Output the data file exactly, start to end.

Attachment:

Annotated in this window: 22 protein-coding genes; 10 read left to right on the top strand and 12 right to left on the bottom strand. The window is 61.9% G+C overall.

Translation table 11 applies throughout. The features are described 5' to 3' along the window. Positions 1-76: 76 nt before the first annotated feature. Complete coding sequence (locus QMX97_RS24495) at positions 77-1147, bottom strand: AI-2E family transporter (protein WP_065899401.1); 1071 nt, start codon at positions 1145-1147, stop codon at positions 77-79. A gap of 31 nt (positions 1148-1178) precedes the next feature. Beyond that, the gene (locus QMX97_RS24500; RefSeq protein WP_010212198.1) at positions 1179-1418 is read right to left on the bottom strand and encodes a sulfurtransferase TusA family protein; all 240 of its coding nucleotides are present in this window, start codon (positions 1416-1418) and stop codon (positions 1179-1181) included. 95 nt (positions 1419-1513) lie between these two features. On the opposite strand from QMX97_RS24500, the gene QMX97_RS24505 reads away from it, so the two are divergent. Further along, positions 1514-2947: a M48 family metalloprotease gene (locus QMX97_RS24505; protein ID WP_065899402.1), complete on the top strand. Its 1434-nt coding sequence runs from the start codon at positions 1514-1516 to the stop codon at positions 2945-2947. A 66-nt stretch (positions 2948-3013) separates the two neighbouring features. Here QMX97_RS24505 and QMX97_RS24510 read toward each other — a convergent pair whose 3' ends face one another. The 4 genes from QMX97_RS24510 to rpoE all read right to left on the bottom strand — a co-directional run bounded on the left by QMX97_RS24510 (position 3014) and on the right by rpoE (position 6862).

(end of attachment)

Annotated in this window: 22 protein-coding genes; 10 read left to right on the top strand and 12 right to left on the bottom strand. The window is 61.9% G+C overall.

Translation table 11 applies throughout. The features are described 5' to 3' along the window. Positions 1-76: 76 nt before the first annotated feature. Complete coding sequence (locus QMX97_RS24495) at positions 77-1147, bottom strand: AI-2E family transporter (protein WP_065899401.1); 1071 nt, start codon at positions 1145-1147, stop codon at positions 77-79. A gap of 31 nt (positions 1148-1178) precedes the next feature. Beyond that, the gene (locus QMX97_RS24500; RefSeq protein WP_010212198.1) at positions 1179-1418 is read right to left on the bottom strand and encodes a sulfurtransferase TusA family protein; all 240 of its coding nucleotides are present in this window, start codon (positions 1416-1418) and stop codon (positions 1179-1181) included. 95 nt (positions 1419-1513) lie between these two features. On the opposite strand from QMX97_RS24500, the gene QMX97_RS24505 reads away from it, so the two are divergent. Further along, positions 1514-2947: a M48 family metalloprotease gene (locus QMX97_RS24505; protein ID WP_065899402.1), complete on the top strand. Its 1434-nt coding sequence runs from the start codon at positions 1514-1516 to the stop codon at positions 2945-2947. A 66-nt stretch (positions 2948-3013) separates the two neighbouring features. Here QMX97_RS24505 and QMX97_RS24510 read toward each other — a convergent pair whose 3' ends face one another. The 4 genes from QMX97_RS24510 to rpoE all read right to left on the bottom strand — a co-directional run bounded on the left by QMX97_RS24510 (position 3014) and on the right by rpoE (position 6862).